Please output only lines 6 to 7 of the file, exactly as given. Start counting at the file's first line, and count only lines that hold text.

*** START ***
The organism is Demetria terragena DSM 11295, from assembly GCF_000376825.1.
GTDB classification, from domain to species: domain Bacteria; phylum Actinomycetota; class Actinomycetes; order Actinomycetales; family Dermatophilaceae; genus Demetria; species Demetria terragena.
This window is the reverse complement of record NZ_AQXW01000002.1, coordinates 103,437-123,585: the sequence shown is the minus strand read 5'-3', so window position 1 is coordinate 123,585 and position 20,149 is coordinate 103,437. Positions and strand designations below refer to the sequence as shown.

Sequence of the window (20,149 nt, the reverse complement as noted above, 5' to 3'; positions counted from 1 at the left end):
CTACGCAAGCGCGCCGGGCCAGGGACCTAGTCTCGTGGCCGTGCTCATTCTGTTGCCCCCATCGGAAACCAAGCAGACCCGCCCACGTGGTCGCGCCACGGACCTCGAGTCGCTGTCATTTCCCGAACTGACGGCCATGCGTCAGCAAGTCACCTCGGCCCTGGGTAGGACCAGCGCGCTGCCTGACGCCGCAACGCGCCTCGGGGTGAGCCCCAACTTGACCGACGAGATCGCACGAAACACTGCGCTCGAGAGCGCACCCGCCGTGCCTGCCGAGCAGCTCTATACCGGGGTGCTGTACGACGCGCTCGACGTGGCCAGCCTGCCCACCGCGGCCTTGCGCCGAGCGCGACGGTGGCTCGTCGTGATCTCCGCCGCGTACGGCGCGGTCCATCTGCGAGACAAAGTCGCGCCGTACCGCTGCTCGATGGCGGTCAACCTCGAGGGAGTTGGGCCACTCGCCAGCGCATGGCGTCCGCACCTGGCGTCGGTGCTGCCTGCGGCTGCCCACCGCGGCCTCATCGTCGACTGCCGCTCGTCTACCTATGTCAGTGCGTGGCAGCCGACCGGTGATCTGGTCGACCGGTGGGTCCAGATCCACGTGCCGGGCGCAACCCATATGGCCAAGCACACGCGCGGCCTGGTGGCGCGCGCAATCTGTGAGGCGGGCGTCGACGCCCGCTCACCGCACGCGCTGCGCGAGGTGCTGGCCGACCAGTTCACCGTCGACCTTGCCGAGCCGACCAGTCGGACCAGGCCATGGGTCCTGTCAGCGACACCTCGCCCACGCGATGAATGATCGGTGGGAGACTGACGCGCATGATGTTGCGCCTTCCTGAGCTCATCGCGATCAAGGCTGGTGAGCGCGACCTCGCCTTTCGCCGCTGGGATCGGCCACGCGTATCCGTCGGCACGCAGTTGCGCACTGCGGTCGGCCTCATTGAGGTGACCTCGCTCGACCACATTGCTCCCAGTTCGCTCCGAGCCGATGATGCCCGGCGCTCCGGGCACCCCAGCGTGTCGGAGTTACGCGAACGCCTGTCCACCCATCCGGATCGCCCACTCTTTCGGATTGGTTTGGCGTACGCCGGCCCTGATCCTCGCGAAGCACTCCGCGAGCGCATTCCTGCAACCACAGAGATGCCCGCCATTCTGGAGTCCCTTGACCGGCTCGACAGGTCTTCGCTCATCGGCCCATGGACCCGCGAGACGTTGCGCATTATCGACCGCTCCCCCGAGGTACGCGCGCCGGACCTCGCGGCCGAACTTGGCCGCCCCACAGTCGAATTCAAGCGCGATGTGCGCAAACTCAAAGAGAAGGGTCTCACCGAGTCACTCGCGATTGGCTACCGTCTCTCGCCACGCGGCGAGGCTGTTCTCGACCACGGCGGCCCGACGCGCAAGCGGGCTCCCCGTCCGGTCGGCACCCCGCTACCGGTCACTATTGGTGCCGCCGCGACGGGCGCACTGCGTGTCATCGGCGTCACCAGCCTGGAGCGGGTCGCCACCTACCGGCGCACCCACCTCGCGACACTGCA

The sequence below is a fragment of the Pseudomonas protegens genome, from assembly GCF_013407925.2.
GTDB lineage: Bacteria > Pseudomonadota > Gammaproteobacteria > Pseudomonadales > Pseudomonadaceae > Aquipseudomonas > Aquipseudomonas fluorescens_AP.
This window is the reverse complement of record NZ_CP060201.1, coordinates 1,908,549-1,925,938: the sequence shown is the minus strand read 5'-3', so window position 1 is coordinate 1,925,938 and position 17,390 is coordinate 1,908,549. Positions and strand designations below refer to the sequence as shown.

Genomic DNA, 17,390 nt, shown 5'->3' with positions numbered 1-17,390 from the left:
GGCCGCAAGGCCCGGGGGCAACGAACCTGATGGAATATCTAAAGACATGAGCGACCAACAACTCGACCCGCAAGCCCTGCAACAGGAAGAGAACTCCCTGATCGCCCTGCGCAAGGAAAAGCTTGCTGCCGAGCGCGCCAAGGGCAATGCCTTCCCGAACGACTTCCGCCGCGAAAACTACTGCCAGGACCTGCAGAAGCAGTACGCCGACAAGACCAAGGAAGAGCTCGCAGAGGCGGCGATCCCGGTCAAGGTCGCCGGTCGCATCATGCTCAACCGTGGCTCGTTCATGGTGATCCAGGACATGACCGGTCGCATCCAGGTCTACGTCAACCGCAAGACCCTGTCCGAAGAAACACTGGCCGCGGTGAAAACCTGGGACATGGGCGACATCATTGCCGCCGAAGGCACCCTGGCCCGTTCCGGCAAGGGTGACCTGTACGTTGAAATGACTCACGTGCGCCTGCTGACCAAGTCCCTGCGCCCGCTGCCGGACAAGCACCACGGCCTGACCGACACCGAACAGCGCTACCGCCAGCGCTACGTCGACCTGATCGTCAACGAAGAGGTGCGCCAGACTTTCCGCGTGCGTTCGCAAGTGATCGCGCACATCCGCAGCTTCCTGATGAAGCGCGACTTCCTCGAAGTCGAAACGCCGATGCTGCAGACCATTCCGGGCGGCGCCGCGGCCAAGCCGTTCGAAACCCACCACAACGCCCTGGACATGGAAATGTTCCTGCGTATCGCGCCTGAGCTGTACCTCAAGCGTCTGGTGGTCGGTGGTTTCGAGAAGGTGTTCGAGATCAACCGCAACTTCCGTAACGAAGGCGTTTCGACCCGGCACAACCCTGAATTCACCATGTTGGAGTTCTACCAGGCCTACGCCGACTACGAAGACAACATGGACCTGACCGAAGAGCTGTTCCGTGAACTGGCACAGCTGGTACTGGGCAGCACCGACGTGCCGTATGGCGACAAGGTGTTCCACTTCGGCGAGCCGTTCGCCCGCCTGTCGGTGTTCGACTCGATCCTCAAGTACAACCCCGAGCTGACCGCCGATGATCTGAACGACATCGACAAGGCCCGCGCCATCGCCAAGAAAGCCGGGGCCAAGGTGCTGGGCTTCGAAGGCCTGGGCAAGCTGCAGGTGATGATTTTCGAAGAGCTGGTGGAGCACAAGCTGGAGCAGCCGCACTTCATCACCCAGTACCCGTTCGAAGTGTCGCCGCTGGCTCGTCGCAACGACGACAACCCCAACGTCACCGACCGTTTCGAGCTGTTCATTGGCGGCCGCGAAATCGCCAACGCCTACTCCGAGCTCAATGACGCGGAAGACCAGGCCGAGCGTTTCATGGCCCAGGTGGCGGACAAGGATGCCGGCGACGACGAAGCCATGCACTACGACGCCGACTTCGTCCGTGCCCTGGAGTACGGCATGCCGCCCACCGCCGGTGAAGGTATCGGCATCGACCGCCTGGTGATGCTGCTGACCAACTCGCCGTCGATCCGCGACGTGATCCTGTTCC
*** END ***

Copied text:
The sequence below is a fragment of the Pseudomonas protegens genome, from assembly GCF_013407925.2.
GTDB lineage: Bacteria > Pseudomonadota > Gammaproteobacteria > Pseudomonadales > Pseudomonadaceae > Aquipseudomonas > Aquipseudomonas fluorescens_AP.